The wines of Cahors, Gaillac, Fronton and beyond
By Paul Strang
This Guide was last updated on 28 July 2011
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A local grape variety that has good colour and adds suppleness, pepper and spice to the wine. Useful grape for rosés too.
An early ripening grape that is also difficult to grow. It imparts good structure and a vast range of flavours to wines: violets, blackcurrant, blackberry, raspberry, liquorice and pepper. Can lack acidity so often blended to compensate for this.
Also known here as Côt or Cot, and as Auxerrois in Cahors, it is the main grape for Cahors (70% minimum) and giving both good colour, structure and a range of aromas, it is also a useful blending ingredient for other reds.
Also known as Braucol (in Gaillac) and Mansois (in Marcillac) it produces wines with good colour, rusticity and body with blackcurrant and raspberry tones.
Adds structure and tannins to the blends, with flavours of blackcurrant.
Produces supple wines that develop early and can be a useful component in the red wine blends.
Important here for the wines of Quercy, it is lighter and fruitier than Cabernet Sauvignon.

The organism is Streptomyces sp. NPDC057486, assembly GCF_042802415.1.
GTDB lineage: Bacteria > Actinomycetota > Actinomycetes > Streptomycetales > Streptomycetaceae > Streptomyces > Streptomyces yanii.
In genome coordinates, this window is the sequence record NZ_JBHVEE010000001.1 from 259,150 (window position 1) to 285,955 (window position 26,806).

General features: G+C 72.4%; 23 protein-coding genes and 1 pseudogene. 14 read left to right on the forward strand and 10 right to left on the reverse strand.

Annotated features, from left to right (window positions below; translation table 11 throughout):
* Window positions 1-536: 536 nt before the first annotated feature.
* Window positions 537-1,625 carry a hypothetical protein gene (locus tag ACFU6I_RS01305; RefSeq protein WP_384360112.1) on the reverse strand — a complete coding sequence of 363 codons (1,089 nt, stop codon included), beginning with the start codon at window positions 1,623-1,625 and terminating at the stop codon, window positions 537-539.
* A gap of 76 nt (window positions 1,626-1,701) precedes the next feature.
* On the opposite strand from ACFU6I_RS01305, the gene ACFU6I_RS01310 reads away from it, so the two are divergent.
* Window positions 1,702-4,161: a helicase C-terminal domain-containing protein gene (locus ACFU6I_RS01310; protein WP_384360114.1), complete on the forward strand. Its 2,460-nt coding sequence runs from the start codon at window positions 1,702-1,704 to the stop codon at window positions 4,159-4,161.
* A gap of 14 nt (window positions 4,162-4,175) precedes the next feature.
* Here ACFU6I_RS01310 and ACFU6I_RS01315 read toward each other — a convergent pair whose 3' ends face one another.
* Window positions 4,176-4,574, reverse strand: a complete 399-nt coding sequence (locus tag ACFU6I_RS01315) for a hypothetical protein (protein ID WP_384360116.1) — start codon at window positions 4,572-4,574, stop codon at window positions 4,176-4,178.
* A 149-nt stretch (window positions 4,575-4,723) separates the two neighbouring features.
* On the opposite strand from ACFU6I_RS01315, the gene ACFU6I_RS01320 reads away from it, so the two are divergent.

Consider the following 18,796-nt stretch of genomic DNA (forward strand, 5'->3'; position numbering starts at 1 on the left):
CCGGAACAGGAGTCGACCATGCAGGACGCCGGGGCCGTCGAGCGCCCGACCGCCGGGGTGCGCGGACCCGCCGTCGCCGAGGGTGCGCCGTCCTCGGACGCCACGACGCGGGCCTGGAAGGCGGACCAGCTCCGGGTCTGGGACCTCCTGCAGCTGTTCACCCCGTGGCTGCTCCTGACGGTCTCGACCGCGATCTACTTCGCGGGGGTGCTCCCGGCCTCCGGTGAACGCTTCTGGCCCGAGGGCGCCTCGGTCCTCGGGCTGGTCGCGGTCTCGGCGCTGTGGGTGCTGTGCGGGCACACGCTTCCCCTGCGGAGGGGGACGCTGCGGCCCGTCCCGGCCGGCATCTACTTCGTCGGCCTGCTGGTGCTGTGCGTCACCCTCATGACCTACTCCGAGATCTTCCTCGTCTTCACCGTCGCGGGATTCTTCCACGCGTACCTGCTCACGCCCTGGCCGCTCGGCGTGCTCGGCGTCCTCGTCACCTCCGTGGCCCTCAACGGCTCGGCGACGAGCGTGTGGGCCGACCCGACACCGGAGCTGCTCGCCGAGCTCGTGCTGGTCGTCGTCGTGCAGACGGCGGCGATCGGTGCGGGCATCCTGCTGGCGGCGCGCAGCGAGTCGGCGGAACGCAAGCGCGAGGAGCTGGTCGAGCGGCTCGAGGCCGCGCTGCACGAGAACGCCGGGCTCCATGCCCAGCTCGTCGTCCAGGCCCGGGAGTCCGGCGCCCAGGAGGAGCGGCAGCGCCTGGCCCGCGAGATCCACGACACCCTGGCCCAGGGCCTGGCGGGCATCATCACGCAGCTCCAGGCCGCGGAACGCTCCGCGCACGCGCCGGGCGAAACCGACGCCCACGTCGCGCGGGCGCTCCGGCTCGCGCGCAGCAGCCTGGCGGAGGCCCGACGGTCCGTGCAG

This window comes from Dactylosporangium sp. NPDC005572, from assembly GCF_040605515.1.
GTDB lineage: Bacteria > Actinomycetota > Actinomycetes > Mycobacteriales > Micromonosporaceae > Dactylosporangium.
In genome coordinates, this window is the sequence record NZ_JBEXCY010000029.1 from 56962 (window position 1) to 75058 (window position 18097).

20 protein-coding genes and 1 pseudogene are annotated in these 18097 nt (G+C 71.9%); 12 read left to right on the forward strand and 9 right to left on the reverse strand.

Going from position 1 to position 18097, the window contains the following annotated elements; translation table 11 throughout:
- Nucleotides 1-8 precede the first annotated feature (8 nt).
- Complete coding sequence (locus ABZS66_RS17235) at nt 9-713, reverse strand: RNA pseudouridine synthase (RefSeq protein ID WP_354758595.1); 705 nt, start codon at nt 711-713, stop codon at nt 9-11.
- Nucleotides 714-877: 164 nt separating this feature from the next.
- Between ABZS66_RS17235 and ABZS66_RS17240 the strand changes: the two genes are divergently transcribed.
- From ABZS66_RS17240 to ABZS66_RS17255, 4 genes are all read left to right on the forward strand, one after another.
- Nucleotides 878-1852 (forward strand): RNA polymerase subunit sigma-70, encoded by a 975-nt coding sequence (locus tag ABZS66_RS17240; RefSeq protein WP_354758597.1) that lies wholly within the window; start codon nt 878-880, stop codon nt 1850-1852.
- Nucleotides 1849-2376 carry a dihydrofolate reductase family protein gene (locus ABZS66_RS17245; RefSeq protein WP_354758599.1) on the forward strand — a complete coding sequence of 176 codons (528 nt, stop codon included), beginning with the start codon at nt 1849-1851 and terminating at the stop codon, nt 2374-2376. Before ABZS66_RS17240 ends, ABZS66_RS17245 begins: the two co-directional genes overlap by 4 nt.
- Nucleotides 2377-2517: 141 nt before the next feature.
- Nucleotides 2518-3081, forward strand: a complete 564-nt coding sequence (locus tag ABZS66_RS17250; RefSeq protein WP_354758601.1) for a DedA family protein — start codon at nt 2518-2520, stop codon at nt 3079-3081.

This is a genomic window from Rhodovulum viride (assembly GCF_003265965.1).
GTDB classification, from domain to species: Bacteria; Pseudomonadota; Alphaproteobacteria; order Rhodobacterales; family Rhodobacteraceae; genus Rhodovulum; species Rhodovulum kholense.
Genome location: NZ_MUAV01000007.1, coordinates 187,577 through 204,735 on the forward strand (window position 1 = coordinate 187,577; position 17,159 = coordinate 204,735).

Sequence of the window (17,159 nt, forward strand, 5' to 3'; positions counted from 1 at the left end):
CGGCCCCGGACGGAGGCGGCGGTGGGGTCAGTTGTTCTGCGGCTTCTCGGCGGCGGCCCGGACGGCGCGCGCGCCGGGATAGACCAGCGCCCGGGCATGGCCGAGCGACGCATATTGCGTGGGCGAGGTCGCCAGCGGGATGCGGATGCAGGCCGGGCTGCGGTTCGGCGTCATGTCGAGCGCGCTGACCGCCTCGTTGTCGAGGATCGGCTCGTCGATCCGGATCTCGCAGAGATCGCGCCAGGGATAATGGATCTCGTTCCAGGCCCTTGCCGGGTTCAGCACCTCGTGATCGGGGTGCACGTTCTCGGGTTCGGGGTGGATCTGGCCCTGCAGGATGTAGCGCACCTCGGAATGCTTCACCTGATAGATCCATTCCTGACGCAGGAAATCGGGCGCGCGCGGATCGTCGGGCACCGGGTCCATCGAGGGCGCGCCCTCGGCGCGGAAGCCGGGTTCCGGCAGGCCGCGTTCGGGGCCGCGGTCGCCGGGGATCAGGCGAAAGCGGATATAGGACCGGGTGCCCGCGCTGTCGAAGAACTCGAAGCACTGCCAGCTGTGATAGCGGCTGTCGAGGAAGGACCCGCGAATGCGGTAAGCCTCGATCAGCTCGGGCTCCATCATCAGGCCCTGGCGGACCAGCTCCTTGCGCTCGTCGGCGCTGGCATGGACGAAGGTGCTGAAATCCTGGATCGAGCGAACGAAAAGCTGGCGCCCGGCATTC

Rustic, highly coloured astringent grape variety with a minor role in red blends.
Adds structure and complex aromatic qualities to blends.
Useful for vins primeurs, giving simple fruit characters.
Another old variety now fashionable for stylish varietal reds but only allowed to be classified as Vin de Pays. Said to be a member of the Cot family.
Produces wines with flavours of apple and pears, dry when the grapes are picked young, but, since it loses its acidity as it ripens, also famous for sweet whites.
Len de l’El
Also known as ‘Loin de l’Oeil’ and other spellings is an ancient Gaillac variety that imparts floral aromas, freshness and suppleness. Often used on its own but is also sometimes blended with Mauzac.
Adds perfumed character to the sweet whites.
Once important in Gaillac and used occasionally in blends, there is a revival of this grape especially for sweet wines.
Used by some growers for dry whites.
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